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Overheating on Cummins 400 ISL

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We too have experienced intermittent overheating with our Cummins 400 in a 2008 Winnebago Ellipse (rear radiator). On three occasions (June, Aug, & Sep) the engine coolant temperature quickly rose from normal (179-189) to 230. Increasing engine speed made no difference, and in all three incidents we had to pull over and shut down the engine.

Once we restarted the engine (the last time within 2-3 minutes of shutting it down) the coolant temperature immediately returned to the normal range, after which it operated normally. The latest incident, just two days ago, the ambient temperature was in the fifties and we were on a relatively level stretch of interstate traveling at 55 mph. With the exception of these three incidents, the engine coolant temperature falls in the 179-189 range except for very hot days and/or significant grades (when it may go to 205 or so).

We spoke with Freightliner Customer Service and the tech suggested a faulty fan clutch. Does this seem possible? Many thanks to all for your insights.

First thing is determine IF you you have a fan clutch. Access the fan from below or from above (bedroom). With engine off and cold, grab the a fan blade and try to turn it. If you can't, you have a direct drive fan (no clutch). If it turns relatively easily, you have a fan clutch.

And if overheating, the best thing to do is to pull over in a safe place, place the transmission in neutral and raise the RPM to 1500 or so. Do NOT shut the engine down hot unless the above procedure produces even higher engine temperatures.

Note: Thermostats DO stick and could give your symptoms-- work fine most of the time, but "hang up" once in a while. They are inexpensive and easy to replace. I would do that as preventive maintenance.

Lastly, with a rear radiator, you need to check for blockage of the after-cooler (what you see when you look inside the fan shroud/between fan blades-- easiest from ABOVE (bedroom or closet depending on layout). With a strong flashlight, verify that the perimeter is as clean as the center (the fan blades "sling" the dirt to the perimeter). This will not cause intermittent overheating, but will reduce effective area of the cooling system, so it is more prone to overheating under heavy throttle conditions.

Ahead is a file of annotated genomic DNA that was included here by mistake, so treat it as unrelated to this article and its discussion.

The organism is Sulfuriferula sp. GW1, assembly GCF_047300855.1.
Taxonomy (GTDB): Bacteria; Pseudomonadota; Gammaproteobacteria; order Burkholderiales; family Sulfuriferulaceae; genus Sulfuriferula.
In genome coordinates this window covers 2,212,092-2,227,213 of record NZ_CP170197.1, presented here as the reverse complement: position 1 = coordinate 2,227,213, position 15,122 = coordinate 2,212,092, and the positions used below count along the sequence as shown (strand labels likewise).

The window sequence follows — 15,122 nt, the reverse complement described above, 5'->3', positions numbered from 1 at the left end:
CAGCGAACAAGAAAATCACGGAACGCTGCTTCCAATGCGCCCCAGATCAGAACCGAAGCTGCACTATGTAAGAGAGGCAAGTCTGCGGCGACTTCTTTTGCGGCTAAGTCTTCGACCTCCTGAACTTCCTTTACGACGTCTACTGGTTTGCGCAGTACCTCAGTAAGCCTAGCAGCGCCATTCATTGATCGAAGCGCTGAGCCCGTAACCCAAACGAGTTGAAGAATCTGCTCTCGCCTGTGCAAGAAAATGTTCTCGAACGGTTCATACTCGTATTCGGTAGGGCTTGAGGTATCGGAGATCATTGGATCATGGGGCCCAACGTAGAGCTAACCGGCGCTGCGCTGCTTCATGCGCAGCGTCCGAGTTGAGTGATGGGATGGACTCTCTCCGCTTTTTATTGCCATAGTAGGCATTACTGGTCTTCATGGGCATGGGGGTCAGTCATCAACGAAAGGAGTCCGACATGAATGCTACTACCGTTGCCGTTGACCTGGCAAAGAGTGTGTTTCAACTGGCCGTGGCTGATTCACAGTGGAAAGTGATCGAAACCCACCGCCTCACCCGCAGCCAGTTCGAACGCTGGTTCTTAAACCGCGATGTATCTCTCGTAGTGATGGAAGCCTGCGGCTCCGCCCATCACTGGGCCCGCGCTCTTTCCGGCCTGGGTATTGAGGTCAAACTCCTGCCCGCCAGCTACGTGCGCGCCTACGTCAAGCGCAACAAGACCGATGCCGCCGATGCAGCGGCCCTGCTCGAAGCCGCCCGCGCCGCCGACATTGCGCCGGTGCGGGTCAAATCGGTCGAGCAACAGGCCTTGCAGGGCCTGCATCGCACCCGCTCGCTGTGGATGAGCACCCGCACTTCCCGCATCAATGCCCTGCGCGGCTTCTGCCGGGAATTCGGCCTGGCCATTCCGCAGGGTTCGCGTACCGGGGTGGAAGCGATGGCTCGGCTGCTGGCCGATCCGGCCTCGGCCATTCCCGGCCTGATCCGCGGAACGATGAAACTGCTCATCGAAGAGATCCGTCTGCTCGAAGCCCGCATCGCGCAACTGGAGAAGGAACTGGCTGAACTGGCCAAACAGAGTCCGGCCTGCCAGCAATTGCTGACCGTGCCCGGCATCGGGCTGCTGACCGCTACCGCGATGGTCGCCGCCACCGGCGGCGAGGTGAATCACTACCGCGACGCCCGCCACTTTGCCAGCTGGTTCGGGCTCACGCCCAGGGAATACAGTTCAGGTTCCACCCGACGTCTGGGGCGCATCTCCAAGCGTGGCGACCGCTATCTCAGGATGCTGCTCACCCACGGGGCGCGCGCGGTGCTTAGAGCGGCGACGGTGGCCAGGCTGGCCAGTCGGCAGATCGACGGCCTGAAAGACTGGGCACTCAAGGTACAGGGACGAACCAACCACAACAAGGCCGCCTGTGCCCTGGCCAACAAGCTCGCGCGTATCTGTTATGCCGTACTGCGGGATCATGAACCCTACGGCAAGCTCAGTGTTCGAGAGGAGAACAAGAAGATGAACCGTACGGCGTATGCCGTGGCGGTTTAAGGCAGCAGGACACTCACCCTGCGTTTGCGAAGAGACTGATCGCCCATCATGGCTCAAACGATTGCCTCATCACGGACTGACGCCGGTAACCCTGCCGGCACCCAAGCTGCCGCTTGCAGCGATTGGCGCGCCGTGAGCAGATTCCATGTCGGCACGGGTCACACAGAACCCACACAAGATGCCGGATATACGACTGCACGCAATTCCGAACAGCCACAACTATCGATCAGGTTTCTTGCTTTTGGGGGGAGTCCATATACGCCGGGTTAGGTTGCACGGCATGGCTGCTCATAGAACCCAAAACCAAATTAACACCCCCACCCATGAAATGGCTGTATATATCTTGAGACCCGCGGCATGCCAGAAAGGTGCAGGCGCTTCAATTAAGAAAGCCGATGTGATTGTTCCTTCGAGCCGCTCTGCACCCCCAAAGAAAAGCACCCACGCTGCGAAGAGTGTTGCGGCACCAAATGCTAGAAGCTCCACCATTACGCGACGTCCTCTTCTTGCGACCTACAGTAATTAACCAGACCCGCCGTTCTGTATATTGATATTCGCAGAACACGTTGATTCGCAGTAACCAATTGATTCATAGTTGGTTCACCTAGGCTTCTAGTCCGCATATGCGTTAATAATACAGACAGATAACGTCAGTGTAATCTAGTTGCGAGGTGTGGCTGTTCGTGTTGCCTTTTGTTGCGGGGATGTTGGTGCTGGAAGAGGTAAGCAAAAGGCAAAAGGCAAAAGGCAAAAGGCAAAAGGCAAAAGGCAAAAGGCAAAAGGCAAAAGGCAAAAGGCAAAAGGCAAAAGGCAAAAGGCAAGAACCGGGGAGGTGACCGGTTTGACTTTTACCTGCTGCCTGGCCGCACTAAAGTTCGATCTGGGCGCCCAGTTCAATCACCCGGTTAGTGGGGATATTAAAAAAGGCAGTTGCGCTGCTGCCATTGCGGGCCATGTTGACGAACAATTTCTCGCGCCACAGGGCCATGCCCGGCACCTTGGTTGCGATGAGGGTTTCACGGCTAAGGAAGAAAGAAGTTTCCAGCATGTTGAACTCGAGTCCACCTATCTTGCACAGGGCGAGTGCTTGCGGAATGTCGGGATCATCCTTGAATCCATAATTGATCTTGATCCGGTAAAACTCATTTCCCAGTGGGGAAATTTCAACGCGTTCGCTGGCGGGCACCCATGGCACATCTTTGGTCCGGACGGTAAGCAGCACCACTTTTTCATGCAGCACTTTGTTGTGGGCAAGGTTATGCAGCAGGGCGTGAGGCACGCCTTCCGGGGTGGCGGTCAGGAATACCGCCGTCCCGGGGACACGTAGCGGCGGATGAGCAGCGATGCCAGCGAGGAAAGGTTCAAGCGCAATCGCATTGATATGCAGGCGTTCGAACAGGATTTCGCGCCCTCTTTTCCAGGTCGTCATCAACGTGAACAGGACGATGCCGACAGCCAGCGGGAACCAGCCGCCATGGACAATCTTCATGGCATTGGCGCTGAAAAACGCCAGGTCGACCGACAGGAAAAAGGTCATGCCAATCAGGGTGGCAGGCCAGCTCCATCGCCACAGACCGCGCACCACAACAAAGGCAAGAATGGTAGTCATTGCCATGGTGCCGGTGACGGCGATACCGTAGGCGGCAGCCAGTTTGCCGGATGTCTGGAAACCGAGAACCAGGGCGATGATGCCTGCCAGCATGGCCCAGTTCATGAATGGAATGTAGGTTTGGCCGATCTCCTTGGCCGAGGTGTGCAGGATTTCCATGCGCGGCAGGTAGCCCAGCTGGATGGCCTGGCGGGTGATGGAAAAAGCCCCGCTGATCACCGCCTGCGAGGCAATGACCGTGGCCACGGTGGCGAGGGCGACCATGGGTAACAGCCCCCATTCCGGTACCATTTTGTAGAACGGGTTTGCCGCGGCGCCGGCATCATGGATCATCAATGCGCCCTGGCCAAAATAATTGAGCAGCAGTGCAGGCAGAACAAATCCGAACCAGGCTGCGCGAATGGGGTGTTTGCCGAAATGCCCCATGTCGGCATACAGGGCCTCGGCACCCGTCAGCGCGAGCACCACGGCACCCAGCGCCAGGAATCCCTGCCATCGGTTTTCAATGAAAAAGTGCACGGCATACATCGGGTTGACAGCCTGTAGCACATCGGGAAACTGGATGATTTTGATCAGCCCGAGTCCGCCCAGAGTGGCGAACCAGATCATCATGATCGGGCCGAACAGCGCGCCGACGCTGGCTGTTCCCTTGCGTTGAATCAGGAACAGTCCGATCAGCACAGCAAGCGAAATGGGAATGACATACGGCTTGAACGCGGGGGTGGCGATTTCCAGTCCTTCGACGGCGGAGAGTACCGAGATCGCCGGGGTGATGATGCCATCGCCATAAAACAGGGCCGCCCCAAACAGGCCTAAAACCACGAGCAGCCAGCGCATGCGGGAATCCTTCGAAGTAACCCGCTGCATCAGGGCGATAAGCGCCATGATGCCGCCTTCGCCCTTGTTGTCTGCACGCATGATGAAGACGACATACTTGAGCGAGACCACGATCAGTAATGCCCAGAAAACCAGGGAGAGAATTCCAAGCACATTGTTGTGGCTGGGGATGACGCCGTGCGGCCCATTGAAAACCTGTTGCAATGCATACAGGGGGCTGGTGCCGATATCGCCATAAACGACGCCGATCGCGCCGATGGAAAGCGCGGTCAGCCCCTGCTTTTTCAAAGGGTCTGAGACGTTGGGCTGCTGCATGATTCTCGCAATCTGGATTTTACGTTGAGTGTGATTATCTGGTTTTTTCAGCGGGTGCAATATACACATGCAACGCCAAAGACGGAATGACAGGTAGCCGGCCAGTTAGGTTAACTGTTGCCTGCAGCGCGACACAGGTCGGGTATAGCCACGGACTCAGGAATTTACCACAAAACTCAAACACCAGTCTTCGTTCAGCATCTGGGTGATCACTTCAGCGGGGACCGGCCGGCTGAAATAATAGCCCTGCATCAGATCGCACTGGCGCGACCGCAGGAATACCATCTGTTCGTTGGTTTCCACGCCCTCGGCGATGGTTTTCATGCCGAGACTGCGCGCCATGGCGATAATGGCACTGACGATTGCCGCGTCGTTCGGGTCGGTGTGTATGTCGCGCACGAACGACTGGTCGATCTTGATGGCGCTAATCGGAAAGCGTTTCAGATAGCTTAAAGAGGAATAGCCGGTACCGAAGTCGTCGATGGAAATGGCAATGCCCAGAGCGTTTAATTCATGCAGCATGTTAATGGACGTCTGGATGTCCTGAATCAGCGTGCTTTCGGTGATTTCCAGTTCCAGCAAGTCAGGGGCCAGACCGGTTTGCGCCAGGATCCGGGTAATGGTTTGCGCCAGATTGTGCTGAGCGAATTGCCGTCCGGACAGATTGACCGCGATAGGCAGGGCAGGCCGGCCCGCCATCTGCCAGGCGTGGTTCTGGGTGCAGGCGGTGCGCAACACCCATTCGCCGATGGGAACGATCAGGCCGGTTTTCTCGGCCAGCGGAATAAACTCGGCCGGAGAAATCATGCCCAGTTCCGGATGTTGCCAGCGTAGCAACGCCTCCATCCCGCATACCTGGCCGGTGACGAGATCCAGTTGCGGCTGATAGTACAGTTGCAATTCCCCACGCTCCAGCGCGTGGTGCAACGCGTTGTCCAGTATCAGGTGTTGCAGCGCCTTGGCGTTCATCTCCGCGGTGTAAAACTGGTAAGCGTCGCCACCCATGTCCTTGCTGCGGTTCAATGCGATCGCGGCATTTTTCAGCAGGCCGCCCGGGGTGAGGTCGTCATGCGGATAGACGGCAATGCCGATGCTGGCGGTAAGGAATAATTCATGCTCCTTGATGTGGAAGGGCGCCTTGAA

Brett Wolfe

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I have a 2007 Mandalay 40F with a 400 ISL, with a side radiator.

My temps run from 195-197 up to 205, which I thought where a little high! I have a friend who has a 2007 ALFA with the same chassis and drive train and his runs between 178-185!

So I took mine to Freightliner in Tollison AZ to have it serviced. When I told Kirk that mine was running 195-197 range, he said that’s what it
should be running! When I told him about my friends couch running at 178-185 he said that was to cool! So what’s the real deal?


Rick DeWitt

2007 Mandalay 40F

Sierra Vista AZ


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Rick,

Welcome to the FMCA Forum.

Rather than get opinions, tomorrow give Cummins a call with your engine serial number. THAT is the source of FACTS on your engine: Cummins 800 343-7357.

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We had a similar problem in our 2004 Monaco Dynasty with the 400ISL. It turned out that the radiator fan has a hydraulically operated variable speed motor on it. It was going bad. But, on top of that, the hydraulic system was driven by a similar variable speed motor. This was not the slide out hydraulics, it's a separate system from the slides.  The slide pump is a small pump that is mounted with the tank under the door and behind the steps. That went bad a few years back and I bought a replacement pump from the manufacturer  for $90. Monaco wanted $900 for the whole assembly, when all that I needed was the pump.

Back to the radiator. The way that we discovered it was that the fan would not come on till it reached a higher rpm (in the shop) and then it would stop under a load after running for a while, causing the overheating. 

Problem: both pumps are Italian made, available only in Italy, and not handled by any American manufacture. Someone put me in touch with a Country Coach dealer, in Portland, Oregon, now retired, who knew all about these pumps because Country Coach uses them also. He ordered them for me from Italy and in a matter of a few weeks we were back on the road. They cost about $1900 each delivered to my door. OUCH!!!  ON the other side of things, we just returned to Houston from Colorado Springs, and I noticed that going through Raton Pass that my temp gauge got up to 200 when it usually rests around 180. So, it could be this very hot weather that we're having. Good luck and hope this helps. 

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Max of 200 degrees F is just fine for your ISL. 

You DO want a temperature delta between "thermostat wide open" and fan speed spooling to max.

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